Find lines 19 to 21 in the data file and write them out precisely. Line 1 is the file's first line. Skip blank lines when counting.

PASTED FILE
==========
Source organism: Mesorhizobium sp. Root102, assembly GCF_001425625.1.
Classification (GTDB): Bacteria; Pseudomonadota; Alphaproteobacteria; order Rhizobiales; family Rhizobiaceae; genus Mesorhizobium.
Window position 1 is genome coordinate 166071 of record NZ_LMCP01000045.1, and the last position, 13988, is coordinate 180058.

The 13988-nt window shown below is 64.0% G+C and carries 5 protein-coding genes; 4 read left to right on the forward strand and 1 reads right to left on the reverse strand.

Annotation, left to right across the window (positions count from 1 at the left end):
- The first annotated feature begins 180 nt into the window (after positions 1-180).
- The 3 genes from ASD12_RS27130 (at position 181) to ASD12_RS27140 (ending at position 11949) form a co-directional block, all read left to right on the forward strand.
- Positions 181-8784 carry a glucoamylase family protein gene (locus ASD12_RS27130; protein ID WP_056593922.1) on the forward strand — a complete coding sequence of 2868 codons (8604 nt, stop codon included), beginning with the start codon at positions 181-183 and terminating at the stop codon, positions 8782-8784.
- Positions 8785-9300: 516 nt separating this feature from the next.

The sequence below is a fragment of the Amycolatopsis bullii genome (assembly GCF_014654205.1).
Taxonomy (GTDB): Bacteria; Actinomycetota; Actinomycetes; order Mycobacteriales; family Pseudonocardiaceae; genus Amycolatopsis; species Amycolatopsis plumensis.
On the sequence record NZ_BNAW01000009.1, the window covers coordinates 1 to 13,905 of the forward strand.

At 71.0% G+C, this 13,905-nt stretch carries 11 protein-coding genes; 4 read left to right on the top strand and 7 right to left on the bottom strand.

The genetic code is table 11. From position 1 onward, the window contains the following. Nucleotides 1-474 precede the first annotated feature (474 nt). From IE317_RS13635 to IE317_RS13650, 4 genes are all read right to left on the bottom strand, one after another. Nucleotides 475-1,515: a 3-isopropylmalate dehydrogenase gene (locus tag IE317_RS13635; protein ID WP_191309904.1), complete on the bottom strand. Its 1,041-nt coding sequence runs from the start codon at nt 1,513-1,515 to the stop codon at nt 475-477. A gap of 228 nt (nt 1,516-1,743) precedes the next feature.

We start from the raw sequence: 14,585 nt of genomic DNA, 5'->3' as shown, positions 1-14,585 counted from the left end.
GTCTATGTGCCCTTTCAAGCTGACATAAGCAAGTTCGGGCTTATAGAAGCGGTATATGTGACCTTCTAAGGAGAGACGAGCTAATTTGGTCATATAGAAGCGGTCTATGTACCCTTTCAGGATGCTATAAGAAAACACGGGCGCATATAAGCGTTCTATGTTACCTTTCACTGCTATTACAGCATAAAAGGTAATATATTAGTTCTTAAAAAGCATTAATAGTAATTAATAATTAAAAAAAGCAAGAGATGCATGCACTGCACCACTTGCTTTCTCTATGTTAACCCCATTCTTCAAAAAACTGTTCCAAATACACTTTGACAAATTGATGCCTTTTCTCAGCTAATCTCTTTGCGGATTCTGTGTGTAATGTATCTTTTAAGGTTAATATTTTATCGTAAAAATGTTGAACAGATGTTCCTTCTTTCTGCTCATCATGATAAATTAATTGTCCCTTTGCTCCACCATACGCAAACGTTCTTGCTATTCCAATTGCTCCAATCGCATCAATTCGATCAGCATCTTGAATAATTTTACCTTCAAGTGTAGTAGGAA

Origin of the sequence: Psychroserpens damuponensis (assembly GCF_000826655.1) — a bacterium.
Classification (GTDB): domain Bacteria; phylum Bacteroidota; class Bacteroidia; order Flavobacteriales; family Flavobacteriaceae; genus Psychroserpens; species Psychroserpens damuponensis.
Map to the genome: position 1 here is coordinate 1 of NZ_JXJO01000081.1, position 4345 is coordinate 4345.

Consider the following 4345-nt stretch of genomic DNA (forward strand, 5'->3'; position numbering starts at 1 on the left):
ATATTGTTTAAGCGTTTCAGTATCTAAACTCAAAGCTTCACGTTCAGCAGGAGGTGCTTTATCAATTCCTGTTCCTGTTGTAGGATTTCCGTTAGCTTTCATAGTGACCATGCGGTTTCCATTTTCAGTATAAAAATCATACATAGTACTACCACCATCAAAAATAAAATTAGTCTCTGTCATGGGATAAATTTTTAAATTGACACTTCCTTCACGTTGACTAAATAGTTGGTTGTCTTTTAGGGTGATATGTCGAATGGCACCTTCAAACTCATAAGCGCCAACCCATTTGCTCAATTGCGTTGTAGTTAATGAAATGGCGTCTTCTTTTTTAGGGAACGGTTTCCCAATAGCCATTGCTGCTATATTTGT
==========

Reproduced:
Map to the genome: position 1 here is coordinate 1 of NZ_JXJO01000081.1, position 4345 is coordinate 4345.

Consider the following 4345-nt stretch of genomic DNA (forward strand, 5'->3'; position numbering starts at 1 on the left):
ATATTGTTTAAGCGTTTCAGTATCTAAACTCAAAGCTTCACGTTCAGCAGGAGGTGCTTTATCAATTCCTGTTCCTGTTGTAGGATTTCCGTTAGCTTTCATAGTGACCATGCGGTTTCCATTTTCAGTATAAAAATCATACATAGTACTACCACCATCAAAAATAAAATTAGTCTCTGTCATGGGATAAATTTTTAAATTGACACTTCCTTCACGTTGACTAAATAGTTGGTTGTCTTTTAGGGTGATATGTCGAATGGCACCTTCAAACTCATAAGCGCCAACCCATTTGCTCAATTGCGTTGTAGTTAATGAAATGGCGTCTTCTTTTTTAGGGAACGGTTTCCCAATAGCCATTGCTGCTATATTTGT